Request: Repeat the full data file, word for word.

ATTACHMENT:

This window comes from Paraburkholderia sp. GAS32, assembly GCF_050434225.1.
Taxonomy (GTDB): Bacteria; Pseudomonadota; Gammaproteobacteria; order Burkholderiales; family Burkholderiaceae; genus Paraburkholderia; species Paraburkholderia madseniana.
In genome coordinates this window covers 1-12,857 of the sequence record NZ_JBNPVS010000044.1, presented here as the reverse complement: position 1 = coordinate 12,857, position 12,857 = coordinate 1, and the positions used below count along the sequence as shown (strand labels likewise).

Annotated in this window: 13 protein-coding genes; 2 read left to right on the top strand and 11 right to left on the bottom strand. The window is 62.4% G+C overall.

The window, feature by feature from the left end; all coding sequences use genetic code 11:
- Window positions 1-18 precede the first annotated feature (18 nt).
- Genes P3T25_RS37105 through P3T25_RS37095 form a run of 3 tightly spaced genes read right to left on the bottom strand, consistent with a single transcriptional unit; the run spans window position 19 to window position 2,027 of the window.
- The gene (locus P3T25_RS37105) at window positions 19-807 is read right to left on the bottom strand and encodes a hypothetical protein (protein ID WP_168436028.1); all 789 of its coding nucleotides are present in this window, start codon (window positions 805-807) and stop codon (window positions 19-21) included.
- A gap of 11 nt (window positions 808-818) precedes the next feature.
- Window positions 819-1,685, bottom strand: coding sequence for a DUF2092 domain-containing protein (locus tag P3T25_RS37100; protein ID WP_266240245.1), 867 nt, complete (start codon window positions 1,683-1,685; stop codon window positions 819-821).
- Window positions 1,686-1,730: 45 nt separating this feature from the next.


This window comes from Paraburkholderia sp. GAS32, assembly GCF_050434225.1.
Taxonomy (GTDB): Bacteria; Pseudomonadota; Gammaproteobacteria; order Burkholderiales; family Burkholderiaceae; genus Paraburkholderia; species Paraburkholderia madseniana.
In genome coordinates this window covers 1-12,857 of the sequence record NZ_JBNPVS010000044.1, presented here as the reverse complement: position 1 = coordinate 12,857, position 12,857 = coordinate 1, and the positions used below count along the sequence as shown (strand labels likewise).

Annotated in this window: 13 protein-coding genes; 2 read left to right on the top strand and 11 right to left on the bottom strand. The window is 62.4% G+C overall.

The window, feature by feature from the left end; all coding sequences use genetic code 11:
- Window positions 1-18 precede the first annotated feature (18 nt).
- Genes P3T25_RS37105 through P3T25_RS37095 form a run of 3 tightly spaced genes read right to left on the bottom strand, consistent with a single transcriptional unit; the run spans window position 19 to window position 2,027 of the window.
- The gene (locus P3T25_RS37105) at window positions 19-807 is read right to left on the bottom strand and encodes a hypothetical protein (protein ID WP_168436028.1); all 789 of its coding nucleotides are present in this window, start codon (window positions 805-807) and stop codon (window positions 19-21) included.
- A gap of 11 nt (window positions 808-818) precedes the next feature.
- Window positions 819-1,685, bottom strand: coding sequence for a DUF2092 domain-containing protein (locus tag P3T25_RS37100; protein ID WP_266240245.1), 867 nt, complete (start codon window positions 1,683-1,685; stop codon window positions 819-821).
- Window positions 1,686-1,730: 45 nt separating this feature from the next.